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Parenting from an Adolescent’s Perspective

Parenting from an Adolescent’s Perspective

According to WHO, 10% of all adolescents in the world today are suffering from a mental disorder that needs serious medical intervention. While much attention has been rightfully directed at this 10% and addressing serious mental health disorders, there’s a vast majority—90% of adolescents—that often goes unnoticed, silently navigating the tumultuous waters of adolescence. These small, seemingly trivial matters impact adolescents immensely – adolescents that are feeling, not thinking. They have not the slightest clue in the world why they are feeling this way or how they should overcome it.

  1. I didn’t get an A on this test.
  2. He didn’t text me back.
  3. She’s so good at basketball. I can’t play a sport if my life depended on it
  4. Why is my hair so frizzy?
  5. Why is my face so asymmetrical?

Why is Alisha always having the time of her life? And her skin is always glowing. I mean, just look at her Instagram! My feed isn’t nearly as good as her feed.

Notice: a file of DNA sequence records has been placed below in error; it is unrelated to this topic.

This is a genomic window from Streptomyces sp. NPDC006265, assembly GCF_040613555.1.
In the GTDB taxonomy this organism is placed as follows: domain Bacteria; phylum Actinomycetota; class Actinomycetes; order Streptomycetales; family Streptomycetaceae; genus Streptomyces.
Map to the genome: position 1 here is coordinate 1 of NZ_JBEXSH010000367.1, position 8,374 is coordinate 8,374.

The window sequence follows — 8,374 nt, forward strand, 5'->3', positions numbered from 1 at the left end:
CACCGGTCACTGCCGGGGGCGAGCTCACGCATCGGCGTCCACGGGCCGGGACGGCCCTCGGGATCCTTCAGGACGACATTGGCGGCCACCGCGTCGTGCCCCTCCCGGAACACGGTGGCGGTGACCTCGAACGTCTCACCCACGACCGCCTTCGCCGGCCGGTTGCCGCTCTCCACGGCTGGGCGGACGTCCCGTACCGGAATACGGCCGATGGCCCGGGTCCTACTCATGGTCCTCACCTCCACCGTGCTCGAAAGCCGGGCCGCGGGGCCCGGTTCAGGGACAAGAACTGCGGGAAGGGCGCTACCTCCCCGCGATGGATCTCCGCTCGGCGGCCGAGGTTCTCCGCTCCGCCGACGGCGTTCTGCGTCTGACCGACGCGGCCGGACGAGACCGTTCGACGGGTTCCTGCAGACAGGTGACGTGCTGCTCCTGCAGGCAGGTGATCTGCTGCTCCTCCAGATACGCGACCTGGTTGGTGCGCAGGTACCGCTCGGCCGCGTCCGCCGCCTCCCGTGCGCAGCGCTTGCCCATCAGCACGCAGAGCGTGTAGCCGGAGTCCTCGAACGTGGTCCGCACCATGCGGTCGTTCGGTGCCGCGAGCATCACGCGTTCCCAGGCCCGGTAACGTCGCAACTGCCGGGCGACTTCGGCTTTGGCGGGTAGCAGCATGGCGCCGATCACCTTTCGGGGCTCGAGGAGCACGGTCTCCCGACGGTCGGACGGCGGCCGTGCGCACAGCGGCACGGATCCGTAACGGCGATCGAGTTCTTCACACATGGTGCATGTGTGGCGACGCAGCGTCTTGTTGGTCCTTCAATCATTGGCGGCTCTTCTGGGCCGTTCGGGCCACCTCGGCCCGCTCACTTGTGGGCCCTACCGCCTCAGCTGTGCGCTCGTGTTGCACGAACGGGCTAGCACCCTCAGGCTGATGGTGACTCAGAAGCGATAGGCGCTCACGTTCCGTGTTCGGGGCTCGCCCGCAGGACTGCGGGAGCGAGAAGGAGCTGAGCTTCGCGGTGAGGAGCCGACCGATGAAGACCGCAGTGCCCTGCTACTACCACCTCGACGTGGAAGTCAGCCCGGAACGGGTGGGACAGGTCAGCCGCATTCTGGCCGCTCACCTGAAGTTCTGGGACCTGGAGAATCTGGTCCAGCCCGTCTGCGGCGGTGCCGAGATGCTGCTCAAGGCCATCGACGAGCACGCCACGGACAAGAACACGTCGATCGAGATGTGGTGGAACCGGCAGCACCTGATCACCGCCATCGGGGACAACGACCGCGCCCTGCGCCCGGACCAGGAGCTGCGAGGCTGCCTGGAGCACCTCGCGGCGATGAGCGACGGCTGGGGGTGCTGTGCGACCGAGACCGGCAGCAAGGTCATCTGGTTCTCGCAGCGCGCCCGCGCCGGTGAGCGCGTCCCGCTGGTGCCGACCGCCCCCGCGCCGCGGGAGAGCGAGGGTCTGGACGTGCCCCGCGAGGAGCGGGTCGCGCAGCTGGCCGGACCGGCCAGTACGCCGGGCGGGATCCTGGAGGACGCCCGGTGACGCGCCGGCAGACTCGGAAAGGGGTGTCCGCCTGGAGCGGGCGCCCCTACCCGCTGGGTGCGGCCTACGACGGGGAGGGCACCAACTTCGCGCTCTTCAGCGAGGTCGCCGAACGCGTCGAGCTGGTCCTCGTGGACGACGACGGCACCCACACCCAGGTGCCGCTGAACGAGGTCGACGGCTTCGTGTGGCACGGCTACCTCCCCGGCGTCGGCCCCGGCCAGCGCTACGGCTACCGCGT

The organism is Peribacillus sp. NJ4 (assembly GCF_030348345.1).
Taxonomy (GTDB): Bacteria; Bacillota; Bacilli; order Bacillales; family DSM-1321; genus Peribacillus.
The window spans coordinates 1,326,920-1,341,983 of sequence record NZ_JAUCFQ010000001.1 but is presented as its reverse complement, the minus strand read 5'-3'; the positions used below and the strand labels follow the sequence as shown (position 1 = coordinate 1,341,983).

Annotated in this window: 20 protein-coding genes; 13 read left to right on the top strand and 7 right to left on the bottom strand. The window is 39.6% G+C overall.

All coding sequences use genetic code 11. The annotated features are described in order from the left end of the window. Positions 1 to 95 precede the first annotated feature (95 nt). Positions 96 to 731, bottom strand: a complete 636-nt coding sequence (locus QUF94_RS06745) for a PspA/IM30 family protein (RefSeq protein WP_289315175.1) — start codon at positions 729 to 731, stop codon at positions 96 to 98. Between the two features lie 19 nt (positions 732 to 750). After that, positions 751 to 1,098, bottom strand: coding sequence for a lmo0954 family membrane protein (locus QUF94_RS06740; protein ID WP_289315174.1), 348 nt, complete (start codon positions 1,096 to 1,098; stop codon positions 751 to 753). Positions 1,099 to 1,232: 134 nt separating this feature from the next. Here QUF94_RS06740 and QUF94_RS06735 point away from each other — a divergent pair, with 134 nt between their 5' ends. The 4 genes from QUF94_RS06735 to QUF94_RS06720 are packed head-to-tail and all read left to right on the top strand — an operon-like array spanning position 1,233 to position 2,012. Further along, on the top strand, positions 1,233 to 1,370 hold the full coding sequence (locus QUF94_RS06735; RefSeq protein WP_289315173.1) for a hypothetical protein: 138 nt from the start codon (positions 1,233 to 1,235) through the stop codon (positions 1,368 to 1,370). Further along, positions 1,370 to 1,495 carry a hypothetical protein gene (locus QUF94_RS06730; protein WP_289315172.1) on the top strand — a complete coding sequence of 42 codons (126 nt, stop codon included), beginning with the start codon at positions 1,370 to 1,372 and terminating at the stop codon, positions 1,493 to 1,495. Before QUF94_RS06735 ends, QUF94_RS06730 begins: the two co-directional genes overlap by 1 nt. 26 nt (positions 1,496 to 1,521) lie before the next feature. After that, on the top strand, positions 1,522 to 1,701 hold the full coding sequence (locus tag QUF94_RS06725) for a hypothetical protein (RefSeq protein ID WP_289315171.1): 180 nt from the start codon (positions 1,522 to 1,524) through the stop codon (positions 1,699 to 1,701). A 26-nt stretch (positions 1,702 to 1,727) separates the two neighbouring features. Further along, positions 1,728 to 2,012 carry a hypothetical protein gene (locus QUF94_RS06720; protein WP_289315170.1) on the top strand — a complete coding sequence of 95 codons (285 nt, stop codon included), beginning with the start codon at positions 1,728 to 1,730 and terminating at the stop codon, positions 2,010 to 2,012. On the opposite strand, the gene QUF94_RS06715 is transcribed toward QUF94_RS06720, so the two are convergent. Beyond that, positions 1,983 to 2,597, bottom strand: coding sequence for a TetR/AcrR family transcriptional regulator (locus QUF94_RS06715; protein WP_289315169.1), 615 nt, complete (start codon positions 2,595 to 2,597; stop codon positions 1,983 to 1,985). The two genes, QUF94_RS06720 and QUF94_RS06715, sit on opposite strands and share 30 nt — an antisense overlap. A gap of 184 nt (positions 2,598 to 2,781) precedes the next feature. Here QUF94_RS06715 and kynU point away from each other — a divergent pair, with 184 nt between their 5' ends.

I’m not able to manage my time and get things done at all I don’t have a lot of friends at school, I just feel so lonely sometimes.

To older people, to adults like parents or teachers these issues seem unimportant. We, adolescents, are dramatic for carrying this weight and caring too much. But to what extent are we to blame for this situation? We have existed for a very limited amount of time, thereby have had limited experiences. And it’s not just life experience – our brains are the ones to blame! The limbic system (emotional centre) is taking the wheel and our prefrontal cortex (the part associated with logical reasoning and consequence evaluation) is not entirely developed. We aren’t able to think rationally and look at the bigger picture sometimes, which is why these small things affect us to such great extents.

I’m a teen myself, one that has been working on adolescent mental health for about 5 years now. I’ve spoken to countless adolescents and met their parents or learned what they are like by speaking to their children. I myself have pretty awesome parents. It’s safe to say in my short 15-year life, I’ve seen examples of what a parent should be and what they should not be either.

One cannot truly avoid the difficult emotions and problems that come with adolescents. The truth is – they are inevitable. In fact, they might even be essential for our growth, because they leave us with necessary life skills and problem-solving abilities. However, that is only the case when the adolescent is able to overcome the problem – not when they continue to suffer and/or it leaves a void in their life. What I’ve come to realise is that the type of parents someone has can be a determination factor in their ability to bounce back from issues and recover.